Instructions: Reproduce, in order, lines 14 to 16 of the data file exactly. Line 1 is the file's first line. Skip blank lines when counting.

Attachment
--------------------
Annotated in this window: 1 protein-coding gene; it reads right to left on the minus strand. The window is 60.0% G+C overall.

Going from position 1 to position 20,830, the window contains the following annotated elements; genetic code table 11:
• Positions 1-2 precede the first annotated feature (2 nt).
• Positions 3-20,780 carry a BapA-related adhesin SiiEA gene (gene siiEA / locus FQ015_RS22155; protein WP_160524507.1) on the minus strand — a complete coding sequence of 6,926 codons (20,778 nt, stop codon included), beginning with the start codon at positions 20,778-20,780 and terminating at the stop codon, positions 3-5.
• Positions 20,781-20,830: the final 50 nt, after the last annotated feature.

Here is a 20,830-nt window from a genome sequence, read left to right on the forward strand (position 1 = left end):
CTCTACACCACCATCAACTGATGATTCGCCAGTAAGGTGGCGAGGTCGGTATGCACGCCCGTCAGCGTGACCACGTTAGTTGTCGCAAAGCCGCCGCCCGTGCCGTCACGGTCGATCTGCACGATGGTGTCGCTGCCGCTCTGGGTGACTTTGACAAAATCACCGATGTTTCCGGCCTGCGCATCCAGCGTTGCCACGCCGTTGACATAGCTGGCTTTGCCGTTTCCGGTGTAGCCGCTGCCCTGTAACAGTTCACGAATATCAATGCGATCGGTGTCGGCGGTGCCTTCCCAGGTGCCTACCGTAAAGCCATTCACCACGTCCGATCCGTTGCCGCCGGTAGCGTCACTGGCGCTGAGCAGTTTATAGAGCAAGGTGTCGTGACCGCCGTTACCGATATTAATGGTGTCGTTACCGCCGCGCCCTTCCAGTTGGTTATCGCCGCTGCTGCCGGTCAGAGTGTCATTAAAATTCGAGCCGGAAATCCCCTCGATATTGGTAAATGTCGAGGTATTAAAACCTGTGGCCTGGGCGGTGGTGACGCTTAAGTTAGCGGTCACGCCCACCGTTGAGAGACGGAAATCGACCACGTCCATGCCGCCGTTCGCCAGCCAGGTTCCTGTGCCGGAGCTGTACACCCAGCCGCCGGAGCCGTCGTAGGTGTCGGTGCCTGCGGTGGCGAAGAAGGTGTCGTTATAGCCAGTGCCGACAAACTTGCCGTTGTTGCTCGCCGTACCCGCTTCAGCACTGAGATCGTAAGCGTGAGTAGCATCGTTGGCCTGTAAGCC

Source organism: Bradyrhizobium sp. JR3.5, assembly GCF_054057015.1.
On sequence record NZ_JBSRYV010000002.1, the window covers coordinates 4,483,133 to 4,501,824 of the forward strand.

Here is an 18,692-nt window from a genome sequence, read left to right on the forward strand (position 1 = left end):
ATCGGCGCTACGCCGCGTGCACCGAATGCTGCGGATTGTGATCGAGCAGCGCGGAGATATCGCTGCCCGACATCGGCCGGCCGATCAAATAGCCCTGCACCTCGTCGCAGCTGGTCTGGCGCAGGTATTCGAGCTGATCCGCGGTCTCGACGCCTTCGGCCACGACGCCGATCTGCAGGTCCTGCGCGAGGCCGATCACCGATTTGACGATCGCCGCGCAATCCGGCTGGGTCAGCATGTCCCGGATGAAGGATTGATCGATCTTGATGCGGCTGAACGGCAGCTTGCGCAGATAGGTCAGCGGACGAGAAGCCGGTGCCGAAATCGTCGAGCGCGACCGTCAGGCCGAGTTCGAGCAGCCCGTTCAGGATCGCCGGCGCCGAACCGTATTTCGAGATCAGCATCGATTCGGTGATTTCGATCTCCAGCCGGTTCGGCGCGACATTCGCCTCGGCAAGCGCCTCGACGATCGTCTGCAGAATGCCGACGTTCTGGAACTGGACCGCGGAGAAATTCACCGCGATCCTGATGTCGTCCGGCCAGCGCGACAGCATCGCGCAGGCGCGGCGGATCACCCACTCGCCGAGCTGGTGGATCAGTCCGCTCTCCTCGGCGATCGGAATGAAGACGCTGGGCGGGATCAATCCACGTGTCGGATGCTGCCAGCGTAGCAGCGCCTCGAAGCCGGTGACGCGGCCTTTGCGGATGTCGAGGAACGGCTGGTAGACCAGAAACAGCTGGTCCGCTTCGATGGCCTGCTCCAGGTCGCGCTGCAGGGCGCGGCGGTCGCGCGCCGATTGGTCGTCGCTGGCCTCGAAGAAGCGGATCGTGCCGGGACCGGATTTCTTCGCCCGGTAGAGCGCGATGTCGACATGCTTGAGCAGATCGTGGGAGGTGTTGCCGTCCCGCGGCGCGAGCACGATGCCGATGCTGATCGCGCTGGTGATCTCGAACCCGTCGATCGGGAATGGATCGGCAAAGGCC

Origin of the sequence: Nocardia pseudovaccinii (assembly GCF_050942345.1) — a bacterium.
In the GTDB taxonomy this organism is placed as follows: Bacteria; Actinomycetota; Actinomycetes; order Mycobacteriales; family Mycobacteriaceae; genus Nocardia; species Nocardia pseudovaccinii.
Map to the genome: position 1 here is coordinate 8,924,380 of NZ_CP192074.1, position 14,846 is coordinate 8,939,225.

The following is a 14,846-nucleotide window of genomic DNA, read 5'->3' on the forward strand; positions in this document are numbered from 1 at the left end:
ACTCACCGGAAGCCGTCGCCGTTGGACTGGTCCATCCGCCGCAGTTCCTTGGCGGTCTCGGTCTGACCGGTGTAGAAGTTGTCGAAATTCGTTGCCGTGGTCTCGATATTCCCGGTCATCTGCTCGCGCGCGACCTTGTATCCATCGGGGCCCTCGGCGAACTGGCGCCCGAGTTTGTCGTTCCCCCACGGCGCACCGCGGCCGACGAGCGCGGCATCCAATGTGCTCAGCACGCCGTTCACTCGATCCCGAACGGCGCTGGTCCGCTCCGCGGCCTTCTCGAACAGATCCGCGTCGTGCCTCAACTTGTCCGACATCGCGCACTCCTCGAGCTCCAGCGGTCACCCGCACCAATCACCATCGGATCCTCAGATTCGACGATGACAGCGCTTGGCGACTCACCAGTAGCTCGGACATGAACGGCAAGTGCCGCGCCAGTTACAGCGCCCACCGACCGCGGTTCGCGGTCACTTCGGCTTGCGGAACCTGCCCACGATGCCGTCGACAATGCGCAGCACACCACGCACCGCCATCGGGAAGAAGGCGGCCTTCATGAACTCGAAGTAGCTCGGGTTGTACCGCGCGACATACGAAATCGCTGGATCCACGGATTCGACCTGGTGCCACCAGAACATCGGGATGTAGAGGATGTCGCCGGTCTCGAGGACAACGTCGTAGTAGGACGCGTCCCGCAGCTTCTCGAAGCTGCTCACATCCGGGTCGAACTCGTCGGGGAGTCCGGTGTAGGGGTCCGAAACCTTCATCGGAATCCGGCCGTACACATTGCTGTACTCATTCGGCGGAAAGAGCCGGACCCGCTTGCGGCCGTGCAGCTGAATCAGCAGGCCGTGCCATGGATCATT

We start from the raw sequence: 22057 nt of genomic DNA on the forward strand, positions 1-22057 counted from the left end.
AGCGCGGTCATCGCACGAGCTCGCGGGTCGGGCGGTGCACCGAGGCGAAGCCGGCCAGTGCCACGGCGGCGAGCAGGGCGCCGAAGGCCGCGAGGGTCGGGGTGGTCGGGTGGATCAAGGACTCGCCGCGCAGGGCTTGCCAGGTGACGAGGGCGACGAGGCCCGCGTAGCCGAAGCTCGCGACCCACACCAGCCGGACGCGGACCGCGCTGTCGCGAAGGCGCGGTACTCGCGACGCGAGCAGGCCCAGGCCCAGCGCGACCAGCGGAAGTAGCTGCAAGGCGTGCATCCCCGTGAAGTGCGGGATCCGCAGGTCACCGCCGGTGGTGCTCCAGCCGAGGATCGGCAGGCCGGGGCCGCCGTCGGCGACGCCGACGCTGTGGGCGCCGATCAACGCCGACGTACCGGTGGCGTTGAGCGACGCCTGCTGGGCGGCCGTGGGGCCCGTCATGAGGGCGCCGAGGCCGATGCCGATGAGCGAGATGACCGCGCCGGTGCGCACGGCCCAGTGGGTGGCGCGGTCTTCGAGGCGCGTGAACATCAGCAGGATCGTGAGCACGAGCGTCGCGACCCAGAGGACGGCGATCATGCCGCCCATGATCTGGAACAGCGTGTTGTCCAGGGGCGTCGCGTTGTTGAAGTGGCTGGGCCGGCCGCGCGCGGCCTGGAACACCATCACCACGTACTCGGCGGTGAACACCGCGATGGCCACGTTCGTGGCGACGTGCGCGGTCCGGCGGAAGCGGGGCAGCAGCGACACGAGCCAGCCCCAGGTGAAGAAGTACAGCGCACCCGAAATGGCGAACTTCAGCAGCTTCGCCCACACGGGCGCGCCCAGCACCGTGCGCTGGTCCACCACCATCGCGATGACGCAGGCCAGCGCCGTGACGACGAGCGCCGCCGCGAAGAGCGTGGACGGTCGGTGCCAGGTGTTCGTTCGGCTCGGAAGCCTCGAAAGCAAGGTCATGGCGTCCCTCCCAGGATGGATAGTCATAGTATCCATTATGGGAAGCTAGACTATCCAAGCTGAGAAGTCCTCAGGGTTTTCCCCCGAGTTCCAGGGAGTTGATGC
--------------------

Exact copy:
Map to the genome: position 1 here is coordinate 8,924,380 of NZ_CP192074.1, position 14,846 is coordinate 8,939,225.

The following is a 14,846-nucleotide window of genomic DNA, read 5'->3' on the forward strand; positions in this document are numbered from 1 at the left end:
ACTCACCGGAAGCCGTCGCCGTTGGACTGGTCCATCCGCCGCAGTTCCTTGGCGGTCTCGGTCTGACCGGTGTAGAAGTTGTCGAAATTCGTTGCCGTGGTCTCGATATTCCCGGTCATCTGCTCGCGCGCGACCTTGTATCCATCGGGGCCCTCGGCGAACTGGCGCCCGAGTTTGTCGTTCCCCCACGGCGCACCGCGGCCGACGAGCGCGGCATCCAATGTGCTCAGCACGCCGTTCACTCGATCCCGAACGGCGCTGGTCCGCTCCGCGGCCTTCTCGAACAGATCCGCGTCGTGCCTCAACTTGTCCGACATCGCGCACTCCTCGAGCTCCAGCGGTCACCCGCACCAATCACCATCGGATCCTCAGATTCGACGATGACAGCGCTTGGCGACTCACCAGTAGCTCGGACATGAACGGCAAGTGCCGCGCCAGTTACAGCGCCCACCGACCGCGGTTCGCGGTCACTTCGGCTTGCGGAACCTGCCCACGATGCCGTCGACAATGCGCAGCACACCACGCACCGCCATCGGGAAGAAGGCGGCCTTCATGAACTCGAAGTAGCTCGGGTTGTACCGCGCGACATACGAAATCGCTGGATCCACGGATTCGACCTGGTGCCACCAGAACATCGGGATGTAGAGGATGTCGCCGGTCTCGAGGACAACGTCGTAGTAGGACGCGTCCCGCAGCTTCTCGAAGCTGCTCACATCCGGGTCGAACTCGTCGGGGAGTCCGGTGTAGGGGTCCGAAACCTTCATCGGAATCCGGCCGTACACATTGCTGTACTCATTCGGCGGAAAGAGCCGGACCCGCTTGCGGCCGTGCAGCTGAATCAGCAGGCCGTGCCATGGATCATT